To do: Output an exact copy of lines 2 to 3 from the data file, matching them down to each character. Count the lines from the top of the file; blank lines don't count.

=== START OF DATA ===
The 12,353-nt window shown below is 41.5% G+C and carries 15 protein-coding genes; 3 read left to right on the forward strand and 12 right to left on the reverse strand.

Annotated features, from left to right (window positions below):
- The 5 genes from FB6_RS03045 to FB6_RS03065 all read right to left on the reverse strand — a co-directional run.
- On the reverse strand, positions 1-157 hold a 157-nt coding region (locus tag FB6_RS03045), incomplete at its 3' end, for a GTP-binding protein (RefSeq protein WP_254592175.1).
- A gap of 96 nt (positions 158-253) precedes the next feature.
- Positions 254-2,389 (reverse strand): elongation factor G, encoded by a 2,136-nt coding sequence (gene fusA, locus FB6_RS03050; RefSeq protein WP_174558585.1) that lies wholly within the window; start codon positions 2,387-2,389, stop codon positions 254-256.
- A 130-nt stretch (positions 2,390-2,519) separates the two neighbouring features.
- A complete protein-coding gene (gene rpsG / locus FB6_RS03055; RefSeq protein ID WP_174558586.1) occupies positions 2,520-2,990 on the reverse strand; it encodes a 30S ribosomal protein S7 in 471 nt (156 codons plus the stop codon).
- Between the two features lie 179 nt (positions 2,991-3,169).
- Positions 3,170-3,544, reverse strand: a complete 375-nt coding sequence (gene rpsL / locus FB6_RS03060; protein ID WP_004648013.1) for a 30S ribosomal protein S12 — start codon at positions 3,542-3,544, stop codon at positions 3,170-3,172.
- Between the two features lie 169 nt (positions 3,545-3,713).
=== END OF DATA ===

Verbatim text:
Annotated features, from left to right (window positions below):
- The 5 genes from FB6_RS03045 to FB6_RS03065 all read right to left on the reverse strand — a co-directional run.